Red Rattler apologises

March 23, 2015 by Henry Benjamin
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A Sydney theatre which refused to offer its facilities to a Jewish group saying that the organisation “does not support colonialism/Zionism” has apologised to the applicant.

Shailee Mendelovich had applied to the theatre to use its facilities for a production to be staged by Hillel, part of the Shalom Institute.

Shailee

Shailee

Shailee

We would like to apologise for the email that was sent to you by one of our staff members. The email was inappropriate and not the reflection of the values of the Community Board of the Red Rattler Theatre Inc.

The Red Rattler Theatre Inc condemns racism of any kind.

The Red Rattler Theatre Inc. is a community theatre space which promotes diversity in a safe a respectful environment. We welcome organisations from all cultures and walks of life and actively encourage cultural diversity.

Our content policies refer to ensuring a safe and respectful and inclusive environment for LGBTQI, culturally diverse and indigenous members of our community which includes creating a safe space for members of the Jewish community.

We also apologise that it has taken so long to respond to both your and Mr Vic Alhadeff’s email. As a nearly entirely volunteer run organisation.

With no full time staff, it has taken a few days for the email to be appropriately escalated to The Red Rattler community Board of Directors for review. Please be reassured, we have taken this incident very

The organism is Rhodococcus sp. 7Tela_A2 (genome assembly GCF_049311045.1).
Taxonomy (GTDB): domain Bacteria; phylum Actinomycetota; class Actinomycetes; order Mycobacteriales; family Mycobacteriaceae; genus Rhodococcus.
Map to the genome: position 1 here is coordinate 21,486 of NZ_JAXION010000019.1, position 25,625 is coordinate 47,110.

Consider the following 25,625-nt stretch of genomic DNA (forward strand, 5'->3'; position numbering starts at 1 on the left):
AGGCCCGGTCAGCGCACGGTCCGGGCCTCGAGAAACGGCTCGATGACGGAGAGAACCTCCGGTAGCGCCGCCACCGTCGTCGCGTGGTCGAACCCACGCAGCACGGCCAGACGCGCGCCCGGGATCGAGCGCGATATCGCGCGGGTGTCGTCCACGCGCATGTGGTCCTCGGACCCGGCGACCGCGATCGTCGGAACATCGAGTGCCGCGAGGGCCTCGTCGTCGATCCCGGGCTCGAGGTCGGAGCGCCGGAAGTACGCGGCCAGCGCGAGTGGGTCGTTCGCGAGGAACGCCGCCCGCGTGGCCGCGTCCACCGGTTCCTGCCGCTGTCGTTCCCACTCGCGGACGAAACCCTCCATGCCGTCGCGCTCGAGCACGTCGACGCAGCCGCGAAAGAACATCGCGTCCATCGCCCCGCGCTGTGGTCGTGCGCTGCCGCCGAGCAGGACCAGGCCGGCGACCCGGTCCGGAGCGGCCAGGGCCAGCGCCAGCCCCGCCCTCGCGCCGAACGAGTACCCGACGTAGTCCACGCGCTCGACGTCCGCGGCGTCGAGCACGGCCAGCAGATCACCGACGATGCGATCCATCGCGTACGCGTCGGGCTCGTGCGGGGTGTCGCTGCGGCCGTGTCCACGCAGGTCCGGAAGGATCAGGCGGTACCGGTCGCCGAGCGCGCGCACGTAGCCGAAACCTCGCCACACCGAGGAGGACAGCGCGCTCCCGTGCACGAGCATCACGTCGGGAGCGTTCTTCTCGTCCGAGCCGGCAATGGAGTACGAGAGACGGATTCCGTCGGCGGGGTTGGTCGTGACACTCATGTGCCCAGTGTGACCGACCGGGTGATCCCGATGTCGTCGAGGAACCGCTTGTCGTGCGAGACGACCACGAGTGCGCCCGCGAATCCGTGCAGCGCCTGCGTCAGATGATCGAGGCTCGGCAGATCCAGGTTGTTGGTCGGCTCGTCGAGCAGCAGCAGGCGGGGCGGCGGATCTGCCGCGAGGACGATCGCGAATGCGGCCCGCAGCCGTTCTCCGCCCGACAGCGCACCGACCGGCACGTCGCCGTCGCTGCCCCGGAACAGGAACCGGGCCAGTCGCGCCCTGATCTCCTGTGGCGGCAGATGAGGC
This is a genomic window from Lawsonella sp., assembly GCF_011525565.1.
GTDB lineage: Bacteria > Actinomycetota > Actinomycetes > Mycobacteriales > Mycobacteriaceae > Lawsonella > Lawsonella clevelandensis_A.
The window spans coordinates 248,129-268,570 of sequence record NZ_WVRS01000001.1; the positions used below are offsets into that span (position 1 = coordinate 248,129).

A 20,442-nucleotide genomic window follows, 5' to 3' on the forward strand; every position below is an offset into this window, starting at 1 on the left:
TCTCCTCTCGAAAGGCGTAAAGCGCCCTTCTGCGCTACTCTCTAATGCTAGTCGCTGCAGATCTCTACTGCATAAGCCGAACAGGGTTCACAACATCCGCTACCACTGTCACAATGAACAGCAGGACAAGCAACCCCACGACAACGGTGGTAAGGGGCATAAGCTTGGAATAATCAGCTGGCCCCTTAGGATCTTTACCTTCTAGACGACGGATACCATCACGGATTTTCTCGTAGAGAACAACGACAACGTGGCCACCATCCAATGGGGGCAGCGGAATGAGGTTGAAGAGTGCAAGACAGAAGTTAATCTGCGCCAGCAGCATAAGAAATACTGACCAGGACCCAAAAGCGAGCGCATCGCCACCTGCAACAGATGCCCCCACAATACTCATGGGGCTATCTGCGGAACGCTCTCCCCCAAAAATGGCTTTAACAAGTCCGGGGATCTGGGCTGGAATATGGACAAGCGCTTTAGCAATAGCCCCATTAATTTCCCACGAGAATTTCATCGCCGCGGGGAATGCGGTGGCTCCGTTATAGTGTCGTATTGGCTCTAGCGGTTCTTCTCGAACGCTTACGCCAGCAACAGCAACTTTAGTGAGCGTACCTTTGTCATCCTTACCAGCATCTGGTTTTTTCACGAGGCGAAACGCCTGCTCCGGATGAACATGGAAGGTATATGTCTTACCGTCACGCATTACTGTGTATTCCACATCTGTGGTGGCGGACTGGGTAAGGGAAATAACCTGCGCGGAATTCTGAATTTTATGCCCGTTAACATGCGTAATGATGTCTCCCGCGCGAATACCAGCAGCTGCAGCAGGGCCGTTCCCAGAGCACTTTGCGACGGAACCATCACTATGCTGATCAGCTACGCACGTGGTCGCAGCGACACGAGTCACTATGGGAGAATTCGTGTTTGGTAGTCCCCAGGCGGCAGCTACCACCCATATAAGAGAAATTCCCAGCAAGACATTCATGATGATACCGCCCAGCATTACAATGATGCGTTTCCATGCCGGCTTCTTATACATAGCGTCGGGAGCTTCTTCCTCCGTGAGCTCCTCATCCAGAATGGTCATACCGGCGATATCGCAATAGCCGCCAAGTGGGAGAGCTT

seriously.

We would like to welcome further conversation, in the hopes that we can discuss the possibility of future events Hillel might be able to hold in the space.

Sincerely,

The entire community Board of Directors of the Red Rattler Theatre Inc.

J-Wire has asked Shailee if she intends continuing with her enquiry to use the theatre in the Sydney suburb of Marrickville.

Comments

8 Responses to “Red Rattler apologises”
  1. Liat Nagar says:

    Dear Otto,
    I am always affected by the references you make to your family in Eastern Europe during the time of the Shoah. I have done a lot of reading of those times and also have friends in Melbourne who lost most or all of their families; I have a dear friend who is a survivor of the Camps, although have not been in touch with him for a few years now and therefore cannot assume he is still alive (you may well think it odd I call him a dear friend when we haven’t had more recent contact – there are reasons for that – however, he will always be in my heart). Despite all this, my knowledge is nothing in comparison with yours on the subject, and I always like to hear what you have to say. I wonder if the things you attribute to Hungary apply also to Poland? I would think they probably do, even though there is some work being done by the younger generation of Poles in relation to recognition of Polish Jews (they are perhaps a minority). I dislike the fact that carvings and artefacts of one kind and another depicting Jews are offered in the shops of Cracow and other areas that were once heavily populated by Jewish people, and Klezmer music played madly in some cafes/restaurants, all for the tourists … cashing in on what once was vibrant Jewish life, but decidedly is no longer. There is something utterly repugnant about this, at least to me – I’ve seen wooden carvings in particular, of a religious Jew, a violin-playing Jew, etc.